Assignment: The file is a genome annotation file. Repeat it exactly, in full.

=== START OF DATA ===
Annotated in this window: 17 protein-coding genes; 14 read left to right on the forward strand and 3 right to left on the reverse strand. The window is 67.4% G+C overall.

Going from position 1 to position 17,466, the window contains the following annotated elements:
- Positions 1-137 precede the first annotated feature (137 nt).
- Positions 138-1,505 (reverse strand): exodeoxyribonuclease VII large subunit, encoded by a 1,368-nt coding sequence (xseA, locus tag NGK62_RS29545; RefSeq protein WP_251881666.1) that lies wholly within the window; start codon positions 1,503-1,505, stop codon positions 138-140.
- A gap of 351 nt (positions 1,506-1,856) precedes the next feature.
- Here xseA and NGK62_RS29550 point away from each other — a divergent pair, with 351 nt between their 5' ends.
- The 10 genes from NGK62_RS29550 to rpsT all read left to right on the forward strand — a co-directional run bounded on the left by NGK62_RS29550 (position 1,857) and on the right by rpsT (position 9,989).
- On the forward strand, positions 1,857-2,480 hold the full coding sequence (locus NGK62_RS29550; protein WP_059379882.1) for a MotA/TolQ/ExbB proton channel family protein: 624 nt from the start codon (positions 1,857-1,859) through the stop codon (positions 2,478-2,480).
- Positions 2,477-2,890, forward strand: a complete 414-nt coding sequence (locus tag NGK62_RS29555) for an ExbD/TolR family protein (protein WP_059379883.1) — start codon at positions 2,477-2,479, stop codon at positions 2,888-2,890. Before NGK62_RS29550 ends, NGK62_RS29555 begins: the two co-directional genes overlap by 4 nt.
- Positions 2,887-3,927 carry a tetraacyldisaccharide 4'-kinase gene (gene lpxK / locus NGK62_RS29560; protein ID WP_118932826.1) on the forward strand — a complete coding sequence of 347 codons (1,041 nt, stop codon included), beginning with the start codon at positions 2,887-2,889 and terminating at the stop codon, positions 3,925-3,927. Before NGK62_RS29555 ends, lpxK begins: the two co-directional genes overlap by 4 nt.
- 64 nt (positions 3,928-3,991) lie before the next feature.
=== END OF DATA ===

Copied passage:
Annotated in this window: 17 protein-coding genes; 14 read left to right on the forward strand and 3 right to left on the reverse strand. The window is 67.4% G+C overall.

Going from position 1 to position 17,466, the window contains the following annotated elements:
- Positions 1-137 precede the first annotated feature (137 nt).
- Positions 138-1,505 (reverse strand): exodeoxyribonuclease VII large subunit, encoded by a 1,368-nt coding sequence (xseA, locus tag NGK62_RS29545; RefSeq protein WP_251881666.1) that lies wholly within the window; start codon positions 1,503-1,505, stop codon positions 138-140.
- A gap of 351 nt (positions 1,506-1,856) precedes the next feature.
- Here xseA and NGK62_RS29550 point away from each other — a divergent pair, with 351 nt between their 5' ends.
- The 10 genes from NGK62_RS29550 to rpsT all read left to right on the forward strand — a co-directional run bounded on the left by NGK62_RS29550 (position 1,857) and on the right by rpsT (position 9,989).
- On the forward strand, positions 1,857-2,480 hold the full coding sequence (locus NGK62_RS29550; protein WP_059379882.1) for a MotA/TolQ/ExbB proton channel family protein: 624 nt from the start codon (positions 1,857-1,859) through the stop codon (positions 2,478-2,480).
- Positions 2,477-2,890, forward strand: a complete 414-nt coding sequence (locus tag NGK62_RS29555) for an ExbD/TolR family protein (protein WP_059379883.1) — start codon at positions 2,477-2,479, stop codon at positions 2,888-2,890. Before NGK62_RS29550 ends, NGK62_RS29555 begins: the two co-directional genes overlap by 4 nt.
- Positions 2,887-3,927 carry a tetraacyldisaccharide 4'-kinase gene (gene lpxK / locus NGK62_RS29560; protein ID WP_118932826.1) on the forward strand — a complete coding sequence of 347 codons (1,041 nt, stop codon included), beginning with the start codon at positions 2,887-2,889 and terminating at the stop codon, positions 3,925-3,927. Before NGK62_RS29555 ends, lpxK begins: the two co-directional genes overlap by 4 nt.
- 64 nt (positions 3,928-3,991) lie before the next feature.